Tuesday, March 5, 2013

Tulip Magnolias and Blue Dicks

Tulip Magnolias and Blue Dicks

Tonight, we walk to my office and I can feel spring bursting through me.  Inside of me, the bud is swelling, the flower opening, and I am welcoming the longer hours of sunshine on my body.  Opportunity is sprouting.  It is not perfect bliss, it is contentious and work, but it is positive.  Perhaps this is Csikszentmihalyi’s flow theory at work. 

Yesterday I went to the second day of a men’s retreat.  We were doing breath work.  I have done this a bit in Kung Fu.  This was part of the internal form; I didn’t succeed at it for long because it is demanding.  Yesterday was three hours of breathing through my body, through my emotions, through my heartbeat, through the rhythms of my movement, with the help of a skilled facilitator.  I almost moved into a house on his property months earlier, but I was stuck in a situation trying to find a way out.  I have allowed myself to get stuck too often lately.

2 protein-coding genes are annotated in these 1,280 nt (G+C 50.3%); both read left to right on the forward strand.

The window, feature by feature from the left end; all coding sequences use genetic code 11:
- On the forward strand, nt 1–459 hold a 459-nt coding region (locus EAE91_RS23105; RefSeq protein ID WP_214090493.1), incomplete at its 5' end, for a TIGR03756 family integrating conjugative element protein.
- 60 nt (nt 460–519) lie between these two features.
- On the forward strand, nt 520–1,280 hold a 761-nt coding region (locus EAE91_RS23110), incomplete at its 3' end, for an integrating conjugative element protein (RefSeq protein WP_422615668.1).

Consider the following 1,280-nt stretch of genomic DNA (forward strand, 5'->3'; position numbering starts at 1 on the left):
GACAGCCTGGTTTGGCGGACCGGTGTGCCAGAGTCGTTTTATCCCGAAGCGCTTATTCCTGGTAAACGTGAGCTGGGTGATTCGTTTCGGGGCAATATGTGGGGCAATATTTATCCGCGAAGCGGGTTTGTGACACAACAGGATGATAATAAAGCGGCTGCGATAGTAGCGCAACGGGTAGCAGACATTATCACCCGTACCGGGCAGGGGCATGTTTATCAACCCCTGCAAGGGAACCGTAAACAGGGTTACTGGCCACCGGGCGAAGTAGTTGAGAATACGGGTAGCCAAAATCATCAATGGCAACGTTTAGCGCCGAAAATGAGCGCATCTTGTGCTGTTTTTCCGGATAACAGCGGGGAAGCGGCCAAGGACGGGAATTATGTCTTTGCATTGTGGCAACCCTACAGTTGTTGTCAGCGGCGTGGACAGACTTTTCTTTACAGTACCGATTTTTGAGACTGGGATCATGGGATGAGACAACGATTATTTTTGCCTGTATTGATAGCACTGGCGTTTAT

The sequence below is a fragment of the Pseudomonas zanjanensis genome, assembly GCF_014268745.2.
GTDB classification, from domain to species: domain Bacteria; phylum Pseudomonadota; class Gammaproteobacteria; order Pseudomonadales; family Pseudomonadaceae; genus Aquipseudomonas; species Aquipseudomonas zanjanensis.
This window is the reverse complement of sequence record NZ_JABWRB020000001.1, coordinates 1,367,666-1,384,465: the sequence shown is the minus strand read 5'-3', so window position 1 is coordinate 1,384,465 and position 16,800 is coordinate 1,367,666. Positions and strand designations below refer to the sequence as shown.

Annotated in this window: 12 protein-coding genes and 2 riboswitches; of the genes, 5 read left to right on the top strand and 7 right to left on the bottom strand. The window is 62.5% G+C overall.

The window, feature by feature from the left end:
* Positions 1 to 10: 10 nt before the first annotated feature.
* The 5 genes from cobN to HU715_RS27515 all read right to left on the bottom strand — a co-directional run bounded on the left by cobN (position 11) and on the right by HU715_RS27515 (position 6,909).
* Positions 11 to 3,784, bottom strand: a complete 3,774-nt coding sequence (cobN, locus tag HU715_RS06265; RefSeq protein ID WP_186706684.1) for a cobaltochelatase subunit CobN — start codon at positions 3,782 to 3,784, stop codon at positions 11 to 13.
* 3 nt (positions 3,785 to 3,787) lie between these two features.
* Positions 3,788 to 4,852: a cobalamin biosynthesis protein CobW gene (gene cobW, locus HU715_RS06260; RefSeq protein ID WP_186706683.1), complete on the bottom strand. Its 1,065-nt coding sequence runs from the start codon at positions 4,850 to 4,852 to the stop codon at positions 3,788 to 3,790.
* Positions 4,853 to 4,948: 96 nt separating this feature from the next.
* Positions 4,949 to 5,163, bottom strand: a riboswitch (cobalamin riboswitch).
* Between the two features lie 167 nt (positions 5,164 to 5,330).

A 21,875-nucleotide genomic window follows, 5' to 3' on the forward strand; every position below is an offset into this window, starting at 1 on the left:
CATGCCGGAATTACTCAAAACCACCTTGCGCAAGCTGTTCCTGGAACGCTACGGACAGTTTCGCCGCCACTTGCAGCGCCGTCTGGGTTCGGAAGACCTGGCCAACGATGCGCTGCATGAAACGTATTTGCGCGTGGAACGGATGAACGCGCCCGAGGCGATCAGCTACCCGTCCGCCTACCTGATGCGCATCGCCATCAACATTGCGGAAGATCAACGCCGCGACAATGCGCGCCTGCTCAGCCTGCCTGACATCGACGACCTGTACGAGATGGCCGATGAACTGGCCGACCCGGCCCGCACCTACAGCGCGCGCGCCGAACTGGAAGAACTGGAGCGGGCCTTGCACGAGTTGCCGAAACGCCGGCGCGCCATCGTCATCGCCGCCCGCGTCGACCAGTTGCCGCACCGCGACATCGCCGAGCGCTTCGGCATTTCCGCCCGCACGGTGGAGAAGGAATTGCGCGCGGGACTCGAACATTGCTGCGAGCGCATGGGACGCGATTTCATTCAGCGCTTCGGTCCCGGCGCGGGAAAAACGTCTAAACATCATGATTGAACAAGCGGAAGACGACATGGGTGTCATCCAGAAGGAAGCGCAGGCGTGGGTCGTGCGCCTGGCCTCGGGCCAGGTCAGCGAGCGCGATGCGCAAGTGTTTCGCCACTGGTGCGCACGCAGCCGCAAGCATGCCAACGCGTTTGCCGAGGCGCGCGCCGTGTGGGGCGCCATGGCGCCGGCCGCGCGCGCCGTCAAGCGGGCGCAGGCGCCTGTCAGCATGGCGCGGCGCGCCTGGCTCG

When I move around the world right now, blossoms are everywhere: tulip magnolias, daffodils, Manzanita, buck brush, blue dicks, plum trees, camellias, butter and eggs, and even a lowland shooting star.  The air is filled with pollen and perfume.  The ground is petal-swept, the almond orchards move across like a sea of spring, the welcoming of life from the sun.

I travelled down to the bay area with 25 other amazing people to talk about a community wide plan for outdoor education for all.  The conversations were rich.  We had school principals, the Audubon society, the ecological reserve, teachers, wilderness survivalists, administrators, educators, professors, resource managers, rangers, and more.  Everyone has his or her own unique desires, experiences, and potential.  Together, we drove down in vans with amazing facilitators fostering communication between us as we toured the ways and methods in which Golden Gate National Parks has partnered with people to educate and provide experiences for the public.